At least to me City Hunter is an acquired taste.
The first time I saw it I was so taken aback by what an incredibly silly
film it is that I was flabbergasted. For some reason though I watched
it again and enjoyed it more and then another time and began getting a
kick out of this film. It certainly doesn’t rank with Jackie Chan’s best
films – but it has a number of charming elements and a few well-choreographed
action scenes. It is directed by Wong Jing and in a sense it is more his
film than Jackies - as it is filled from top to bottom with assorted facial
mugging and cleavage jokes.
It is based on a Japanese manga and Chan’s character
is Ryu Saeba a private investigator. The film reflects its manga roots
by utilizing bright colors, fantasy sequences, curvaceous women, exaggerated
action and cartoonish slapstick comedy. Nearly all the comedy is
physical in nature – pratfalls, funny faces – similar to that of the silent
The opening scene is a bit off-putting as Jackie
explains that he was a partner with Michael Wong, but Wong is killed and
in his last words asks Jackie to take care of his little girl, Kaori. The
whole scene is done in an absurd – unreal – almost Busby Berkely surrealistic
style that signals to the audience not to take anything seriously in this
film – not even the killing of your partner. The girl quickly grows up
(in a matter of seconds on the screen) to be the fetching Joey Wong who
becomes Jackie’s girl Friday. Joey is very much in love with Jackie – but
sticking with one girl is not City Hunter’s style – he is a lady’s man
to the end.
A rich Japanese industrialist hires Jackie to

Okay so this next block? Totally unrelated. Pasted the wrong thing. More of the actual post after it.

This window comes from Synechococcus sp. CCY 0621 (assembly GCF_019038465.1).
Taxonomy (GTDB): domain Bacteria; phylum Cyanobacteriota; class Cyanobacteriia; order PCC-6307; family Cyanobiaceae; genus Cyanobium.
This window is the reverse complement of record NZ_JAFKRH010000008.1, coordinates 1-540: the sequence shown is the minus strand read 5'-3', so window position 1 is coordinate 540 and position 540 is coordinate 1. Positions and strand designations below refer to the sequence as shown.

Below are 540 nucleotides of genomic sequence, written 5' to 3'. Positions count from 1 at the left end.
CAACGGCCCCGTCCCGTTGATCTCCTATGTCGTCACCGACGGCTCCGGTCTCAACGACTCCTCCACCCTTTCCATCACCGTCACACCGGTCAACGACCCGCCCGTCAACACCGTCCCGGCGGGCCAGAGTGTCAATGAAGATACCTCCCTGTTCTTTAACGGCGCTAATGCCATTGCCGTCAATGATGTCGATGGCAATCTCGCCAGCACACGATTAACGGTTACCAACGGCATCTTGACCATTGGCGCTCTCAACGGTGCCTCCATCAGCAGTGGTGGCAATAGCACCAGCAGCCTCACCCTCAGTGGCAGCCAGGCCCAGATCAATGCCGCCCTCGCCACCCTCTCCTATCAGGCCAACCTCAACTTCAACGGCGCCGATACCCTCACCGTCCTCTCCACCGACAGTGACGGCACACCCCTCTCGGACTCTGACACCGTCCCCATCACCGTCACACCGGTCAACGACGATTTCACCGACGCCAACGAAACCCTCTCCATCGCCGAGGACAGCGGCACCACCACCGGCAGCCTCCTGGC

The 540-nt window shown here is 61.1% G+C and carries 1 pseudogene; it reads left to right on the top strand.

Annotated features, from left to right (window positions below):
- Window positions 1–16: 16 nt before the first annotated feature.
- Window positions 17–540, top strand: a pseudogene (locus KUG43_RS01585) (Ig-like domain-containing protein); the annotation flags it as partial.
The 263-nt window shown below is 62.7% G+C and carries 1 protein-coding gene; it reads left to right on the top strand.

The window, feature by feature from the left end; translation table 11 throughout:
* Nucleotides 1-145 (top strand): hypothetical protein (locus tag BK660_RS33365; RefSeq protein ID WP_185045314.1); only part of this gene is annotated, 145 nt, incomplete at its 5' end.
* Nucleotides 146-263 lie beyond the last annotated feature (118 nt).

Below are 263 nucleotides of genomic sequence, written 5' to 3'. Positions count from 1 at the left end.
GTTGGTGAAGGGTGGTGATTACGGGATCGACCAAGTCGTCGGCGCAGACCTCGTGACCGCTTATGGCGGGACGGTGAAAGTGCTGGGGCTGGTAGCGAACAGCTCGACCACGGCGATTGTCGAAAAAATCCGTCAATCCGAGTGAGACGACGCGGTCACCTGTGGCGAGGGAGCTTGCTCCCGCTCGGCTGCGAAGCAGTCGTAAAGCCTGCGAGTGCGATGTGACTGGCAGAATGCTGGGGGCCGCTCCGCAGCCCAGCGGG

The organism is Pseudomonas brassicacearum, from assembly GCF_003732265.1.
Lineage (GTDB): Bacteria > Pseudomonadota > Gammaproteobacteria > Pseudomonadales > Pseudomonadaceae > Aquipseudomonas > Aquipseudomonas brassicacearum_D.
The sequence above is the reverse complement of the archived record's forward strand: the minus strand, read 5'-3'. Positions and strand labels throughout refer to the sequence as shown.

look for his runaway daughter – Kumiko Goto. Kumiko is apparently a fine
gymnast off the screen and performs a number of her own stunts.
This search leads to a wonderful skateboard chase through the streets of
HK as Jackie both dodges cars and jumps over them.
Both Kaori – in a snit at Jackie – and Kumiko
end up on a cruise ship and Jacky is not far behind them. Among the other
passengers are the stunning Chingmy – also a private detective – and her
top-heavy assistant. Nearly the first half of the film is completely
comedy – with the skateboard chase being the only exception. Then the film
kicks into high gear for the second half as a large group of thieves attempt
to take over the boat to kidnap thirty billionaires on board – everyone
else though is very expendable.
The action is great fun – again very cartoonish
for the most part – though quite violent – and some of the set pieces are
very clever. Jackie’s fight with the two black giants while in the background
Bruce Lee’s fight with Abdul Karem Jabber plays on the screen; the scene
in which he and Gary Daniels take on the persona of video game characters
(though I hate this bit myself); Jackie’s swing dance with Chingmy as she
guns down the opposition and then the final fight against Richard Norton.
These are all done tongue in cheek, as is nearly the entire film.
Jackie or perhaps Wong Jing leave lots of room
for the other characters to have some nice moments. Kumiko has a great
gymnastic scene high above the ship, Leon Lai is a professional gambler
who is literally deadly with a deck of cards, Joey has a very funny scene
with Gary Daniels and Chingmy is just sizzling hot and very deadly. Among
the baddies is also a slightly fey Ken Lo and look for an early appearance
of Eric Kot and Jan Lam.
If you go into this film with the right frame
of mind – that there is nothing serious in this film – just enjoy the beautiful
women, shrug off the corny comedy and appreciate the action – this film
can be a guilty pleasure.
My rating for this film: 7.5
For a few more pictures
from the film, click here.